Helping Students Find Their Light
“We need to make every child feel like they matter.”
“I think it’s good for kids to know that anything is possible, and you should never sell yourself short,” Jacqelle Lane said. “I like to tell my students that I never thought a little girl from Ogallala, Nebraska—population 5,000—would be a published author and have a podcast and the kind of reach I have.”
She’s accomplished a lot, but Lane sees herself first and foremost as an educator since launching her teaching career in 2009, and she also is a passionate advocate for students and teachers alike. It’s surprising to discover that Lane didn’t envision herself as a future educator when she was growing up in western Nebraska.
“It’s interesting the paths in life that we take, because I didn’t want anything to do with education. With the exception of my father, who was an attorney, I come from a whole host of teachers… I really did not think that was the plan for my life,” she recalled. “I graduated with a degree in communications and marketing from the University of Nebraska. I actually wanted to do ad sales.”
It was a promising path. Then, former Nebraska football coach Tom Osborne came to the publishing company where Lane interned and spoke to the group about his TeamMates mentoring program. Lane was inspired to sign on to mentor a young woman, an experience she said was unexpectedly life-changing.
“I was going to go to grad school for marketing, and this one young lady totally changed the trajectory of my life,” she explained. “I felt like I was making a difference. I liked having that kind of an impact on someone else.”
Transition to Teaching
So it was back to school for Lane, who enrolled in the Transition to Teaching program through the University of Nebraska. She ultimately earned a master’s degree in educational administration and several certifications, and she is currently studying for a master’s degree in school counseling.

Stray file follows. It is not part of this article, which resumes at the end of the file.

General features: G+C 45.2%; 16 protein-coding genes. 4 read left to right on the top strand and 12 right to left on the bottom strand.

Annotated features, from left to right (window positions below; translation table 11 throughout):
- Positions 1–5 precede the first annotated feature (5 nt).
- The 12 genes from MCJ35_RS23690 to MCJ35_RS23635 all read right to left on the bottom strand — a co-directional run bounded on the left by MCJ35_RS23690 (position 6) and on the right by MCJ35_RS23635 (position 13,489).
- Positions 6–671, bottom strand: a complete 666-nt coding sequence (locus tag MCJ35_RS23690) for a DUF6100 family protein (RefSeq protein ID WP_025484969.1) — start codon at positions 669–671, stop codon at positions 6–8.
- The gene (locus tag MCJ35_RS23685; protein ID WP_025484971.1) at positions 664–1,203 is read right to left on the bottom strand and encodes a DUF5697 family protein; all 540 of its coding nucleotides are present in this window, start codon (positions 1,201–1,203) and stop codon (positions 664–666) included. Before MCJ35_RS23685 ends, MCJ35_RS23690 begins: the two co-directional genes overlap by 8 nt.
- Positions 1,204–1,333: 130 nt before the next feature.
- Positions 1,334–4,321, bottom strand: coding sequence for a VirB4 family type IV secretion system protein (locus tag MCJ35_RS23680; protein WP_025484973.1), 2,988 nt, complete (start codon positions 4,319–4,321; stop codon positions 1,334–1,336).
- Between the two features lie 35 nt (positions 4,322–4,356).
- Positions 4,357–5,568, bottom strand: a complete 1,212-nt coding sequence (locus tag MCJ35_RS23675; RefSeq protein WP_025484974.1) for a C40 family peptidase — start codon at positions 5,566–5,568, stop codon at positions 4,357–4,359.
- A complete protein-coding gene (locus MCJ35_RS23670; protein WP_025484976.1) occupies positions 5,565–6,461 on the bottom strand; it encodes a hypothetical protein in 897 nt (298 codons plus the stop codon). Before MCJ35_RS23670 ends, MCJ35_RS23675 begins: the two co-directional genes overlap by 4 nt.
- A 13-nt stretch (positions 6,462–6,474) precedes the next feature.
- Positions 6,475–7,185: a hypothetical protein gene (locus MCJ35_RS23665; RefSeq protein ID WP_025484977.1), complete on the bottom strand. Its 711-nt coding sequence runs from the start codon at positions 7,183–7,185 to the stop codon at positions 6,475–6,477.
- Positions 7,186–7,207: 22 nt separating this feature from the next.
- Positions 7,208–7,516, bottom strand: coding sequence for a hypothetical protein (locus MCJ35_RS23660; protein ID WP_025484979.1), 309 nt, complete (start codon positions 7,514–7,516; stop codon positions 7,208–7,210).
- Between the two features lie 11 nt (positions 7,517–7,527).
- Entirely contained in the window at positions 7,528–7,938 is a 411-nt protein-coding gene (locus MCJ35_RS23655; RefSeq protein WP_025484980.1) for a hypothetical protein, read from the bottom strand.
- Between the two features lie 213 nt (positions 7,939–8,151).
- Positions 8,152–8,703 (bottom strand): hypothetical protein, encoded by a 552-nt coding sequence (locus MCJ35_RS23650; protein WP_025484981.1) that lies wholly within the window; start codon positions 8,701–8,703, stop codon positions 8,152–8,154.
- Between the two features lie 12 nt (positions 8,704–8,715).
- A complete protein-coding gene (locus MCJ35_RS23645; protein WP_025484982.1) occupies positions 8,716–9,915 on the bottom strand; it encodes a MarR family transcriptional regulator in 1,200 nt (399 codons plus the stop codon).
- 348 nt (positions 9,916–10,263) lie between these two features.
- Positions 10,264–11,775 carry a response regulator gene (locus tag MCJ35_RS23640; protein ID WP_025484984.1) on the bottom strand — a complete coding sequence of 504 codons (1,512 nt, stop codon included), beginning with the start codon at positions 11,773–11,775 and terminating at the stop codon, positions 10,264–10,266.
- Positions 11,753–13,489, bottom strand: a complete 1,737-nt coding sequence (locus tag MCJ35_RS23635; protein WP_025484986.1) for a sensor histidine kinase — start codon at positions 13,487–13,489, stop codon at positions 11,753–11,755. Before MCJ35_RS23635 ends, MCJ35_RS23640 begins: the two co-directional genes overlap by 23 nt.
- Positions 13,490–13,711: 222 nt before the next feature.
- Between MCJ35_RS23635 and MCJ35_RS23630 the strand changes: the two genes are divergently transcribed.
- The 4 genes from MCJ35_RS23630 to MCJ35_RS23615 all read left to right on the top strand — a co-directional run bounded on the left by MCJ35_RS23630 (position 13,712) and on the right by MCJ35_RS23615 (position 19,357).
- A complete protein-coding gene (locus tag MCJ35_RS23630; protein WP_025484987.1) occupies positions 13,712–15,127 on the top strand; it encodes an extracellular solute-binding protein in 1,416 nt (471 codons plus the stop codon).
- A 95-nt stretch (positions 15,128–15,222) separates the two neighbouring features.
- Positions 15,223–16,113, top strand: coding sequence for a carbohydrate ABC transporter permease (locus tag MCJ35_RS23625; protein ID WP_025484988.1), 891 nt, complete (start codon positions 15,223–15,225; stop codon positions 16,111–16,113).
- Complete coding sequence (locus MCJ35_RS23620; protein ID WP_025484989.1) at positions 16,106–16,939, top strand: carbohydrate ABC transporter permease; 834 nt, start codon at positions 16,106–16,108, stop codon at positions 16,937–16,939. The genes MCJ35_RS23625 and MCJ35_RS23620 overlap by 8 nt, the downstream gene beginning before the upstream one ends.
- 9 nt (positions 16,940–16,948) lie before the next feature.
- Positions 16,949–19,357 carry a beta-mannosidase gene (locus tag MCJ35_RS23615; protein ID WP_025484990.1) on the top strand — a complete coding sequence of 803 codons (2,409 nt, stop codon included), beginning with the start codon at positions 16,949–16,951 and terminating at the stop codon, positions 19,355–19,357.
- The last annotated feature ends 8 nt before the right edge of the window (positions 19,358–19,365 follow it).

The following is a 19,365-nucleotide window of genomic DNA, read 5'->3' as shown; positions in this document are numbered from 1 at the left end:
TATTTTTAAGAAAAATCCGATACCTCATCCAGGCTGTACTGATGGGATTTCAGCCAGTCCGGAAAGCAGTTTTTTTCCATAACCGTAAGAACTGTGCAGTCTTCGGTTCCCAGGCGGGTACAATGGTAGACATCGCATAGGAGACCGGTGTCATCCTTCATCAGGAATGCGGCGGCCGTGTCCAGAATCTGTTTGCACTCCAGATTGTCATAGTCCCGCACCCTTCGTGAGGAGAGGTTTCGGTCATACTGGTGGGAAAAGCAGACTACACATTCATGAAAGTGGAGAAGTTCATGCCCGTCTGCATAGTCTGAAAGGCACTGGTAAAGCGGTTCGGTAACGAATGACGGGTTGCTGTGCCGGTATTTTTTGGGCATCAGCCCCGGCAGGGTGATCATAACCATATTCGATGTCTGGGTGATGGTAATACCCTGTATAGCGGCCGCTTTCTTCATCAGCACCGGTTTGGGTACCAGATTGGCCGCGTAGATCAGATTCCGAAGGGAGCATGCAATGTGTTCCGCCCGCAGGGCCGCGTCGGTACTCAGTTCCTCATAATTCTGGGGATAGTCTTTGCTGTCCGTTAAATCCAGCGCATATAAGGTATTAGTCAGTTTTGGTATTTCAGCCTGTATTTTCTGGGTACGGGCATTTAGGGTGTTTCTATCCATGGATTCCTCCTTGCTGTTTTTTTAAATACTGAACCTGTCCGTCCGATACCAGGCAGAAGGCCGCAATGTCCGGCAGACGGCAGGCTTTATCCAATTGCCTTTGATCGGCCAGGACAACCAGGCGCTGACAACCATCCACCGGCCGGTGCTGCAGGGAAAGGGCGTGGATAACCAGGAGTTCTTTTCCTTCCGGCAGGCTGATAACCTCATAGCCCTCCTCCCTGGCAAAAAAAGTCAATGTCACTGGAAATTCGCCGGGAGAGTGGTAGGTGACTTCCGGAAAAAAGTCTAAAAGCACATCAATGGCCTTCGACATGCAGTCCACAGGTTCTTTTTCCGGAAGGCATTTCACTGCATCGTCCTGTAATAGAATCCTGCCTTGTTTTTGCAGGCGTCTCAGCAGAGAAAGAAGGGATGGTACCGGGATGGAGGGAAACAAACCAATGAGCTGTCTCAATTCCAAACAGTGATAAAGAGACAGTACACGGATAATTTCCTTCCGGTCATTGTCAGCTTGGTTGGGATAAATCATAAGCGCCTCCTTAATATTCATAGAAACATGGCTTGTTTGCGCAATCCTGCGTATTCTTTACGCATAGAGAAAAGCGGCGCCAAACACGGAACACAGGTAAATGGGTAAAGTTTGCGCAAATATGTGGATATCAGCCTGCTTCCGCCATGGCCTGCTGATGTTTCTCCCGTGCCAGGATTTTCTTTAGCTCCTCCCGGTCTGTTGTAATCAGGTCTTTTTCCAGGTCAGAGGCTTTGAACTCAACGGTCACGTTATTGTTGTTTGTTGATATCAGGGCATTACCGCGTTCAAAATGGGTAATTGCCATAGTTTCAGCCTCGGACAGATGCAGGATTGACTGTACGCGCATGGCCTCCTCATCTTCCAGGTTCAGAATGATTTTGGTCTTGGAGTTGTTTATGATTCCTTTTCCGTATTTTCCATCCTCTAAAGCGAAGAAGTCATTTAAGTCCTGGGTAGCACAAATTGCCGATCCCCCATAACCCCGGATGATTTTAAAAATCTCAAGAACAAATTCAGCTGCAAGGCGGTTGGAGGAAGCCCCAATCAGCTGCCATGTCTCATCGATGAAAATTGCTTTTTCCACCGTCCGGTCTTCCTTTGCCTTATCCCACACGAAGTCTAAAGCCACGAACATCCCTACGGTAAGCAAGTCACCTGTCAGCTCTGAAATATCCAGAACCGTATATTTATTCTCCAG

As much as she loves being a teacher, it’s not an easy profession, Lane said. Her practicum and first teaching position were at the B.E.S.T Education Level III Alternative Education Program in Lincoln, where she taught some of the most challenged, at-risk youth in the region. She often shares the story of the vastly different outcomes for two teenage students, brothers Tyrone and Nate: Tyrone ended up shooting and killing another young man and is serving life in prison. Nate earned his high-school diploma and went on to become a successful barber. He still sends Lane a Christmas card every year.
“It’s a very poignant and kind of sad story about how you can come from same family and you can be raised in the same circumstances, but one brother took a drastically different turn and made different choices than the other,” she said.
Lane also taught English at Lincoln Northeast High School before moving to Omaha in 2015. She now teaches 6th-grade language arts and English at Omaha Public Schools’ Alfonza W. Davis Middle School and also serves as sponsor for several student activities. Even after a decade, Lane said, she still mulls over what more she could have done for Tyrone, and she never stops thinking about what educators can do for other youth like him who are slipping through the cracks in the system.
“While I wanted desperately to make a difference, I learned that, unfortunately, there were going to be things that were out of my control,” she said. “But I will always try to do my best to support my kids in any way that I can.”
There have been other devastating losses among her past students, including suicides. But Lane sees far more wins, and she’s still intensely committed to making meaningful connections to her students even after a dozen years of teaching. She also continues to take the responsibility of her influence on young people very seriously.
“I had great parental support. I never wanted for anything… That’s not a given for every kid,” she said. “I did understand, however, social justice and what that meant, from both parents. My mother is an advocate for at-risk adolescents and started alternative schools in western Nebraska.”